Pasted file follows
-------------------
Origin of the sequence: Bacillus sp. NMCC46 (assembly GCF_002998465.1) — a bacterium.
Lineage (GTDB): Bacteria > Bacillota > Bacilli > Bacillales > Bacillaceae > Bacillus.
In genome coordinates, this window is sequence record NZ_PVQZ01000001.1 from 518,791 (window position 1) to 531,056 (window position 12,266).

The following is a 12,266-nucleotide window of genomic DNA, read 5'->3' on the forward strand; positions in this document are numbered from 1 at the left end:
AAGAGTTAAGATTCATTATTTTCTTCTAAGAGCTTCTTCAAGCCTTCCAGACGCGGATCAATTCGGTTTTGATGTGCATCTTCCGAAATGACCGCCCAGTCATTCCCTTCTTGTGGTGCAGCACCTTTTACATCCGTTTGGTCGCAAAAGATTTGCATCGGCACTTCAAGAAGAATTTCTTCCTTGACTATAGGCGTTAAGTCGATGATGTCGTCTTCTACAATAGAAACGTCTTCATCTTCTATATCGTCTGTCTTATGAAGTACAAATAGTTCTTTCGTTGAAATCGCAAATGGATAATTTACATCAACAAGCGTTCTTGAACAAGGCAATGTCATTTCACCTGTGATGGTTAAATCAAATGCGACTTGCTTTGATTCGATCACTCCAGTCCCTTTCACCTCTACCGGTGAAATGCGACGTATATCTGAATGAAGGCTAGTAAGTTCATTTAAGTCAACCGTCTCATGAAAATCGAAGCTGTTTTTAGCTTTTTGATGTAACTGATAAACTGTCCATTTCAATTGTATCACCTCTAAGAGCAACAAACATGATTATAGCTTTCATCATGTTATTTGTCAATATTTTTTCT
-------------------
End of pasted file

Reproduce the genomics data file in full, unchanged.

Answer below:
Origin of the sequence: Bacillus sp. NMCC46 (assembly GCF_002998465.1) — a bacterium.
Lineage (GTDB): Bacteria > Bacillota > Bacilli > Bacillales > Bacillaceae > Bacillus.
In genome coordinates, this window is sequence record NZ_PVQZ01000001.1 from 518,791 (window position 1) to 531,056 (window position 12,266).

The following is a 12,266-nucleotide window of genomic DNA, read 5'->3' on the forward strand; positions in this document are numbered from 1 at the left end:
AAGAGTTAAGATTCATTATTTTCTTCTAAGAGCTTCTTCAAGCCTTCCAGACGCGGATCAATTCGGTTTTGATGTGCATCTTCCGAAATGACCGCCCAGTCATTCCCTTCTTGTGGTGCAGCACCTTTTACATCCGTTTGGTCGCAAAAGATTTGCATCGGCACTTCAAGAAGAATTTCTTCCTTGACTATAGGCGTTAAGTCGATGATGTCGTCTTCTACAATAGAAACGTCTTCATCTTCTATATCGTCTGTCTTATGAAGTACAAATAGTTCTTTCGTTGAAATCGCAAATGGATAATTTACATCAACAAGCGTTCTTGAACAAGGCAATGTCATTTCACCTGTGATGGTTAAATCAAATGCGACTTGCTTTGATTCGATCACTCCAGTCCCTTTCACCTCTACCGGTGAAATGCGACGTATATCTGAATGAAGGCTAGTAAGTTCATTTAAGTCAACCGTCTCATGAAAATCGAAGCTGTTTTTAGCTTTTTGATGTAACTGATAAACTGTCCATTTCAATTGTATCACCTCTAAGAGCAACAAACATGATTATAGCTTTCATCATGTTATTTGTCAATATTTTTTCT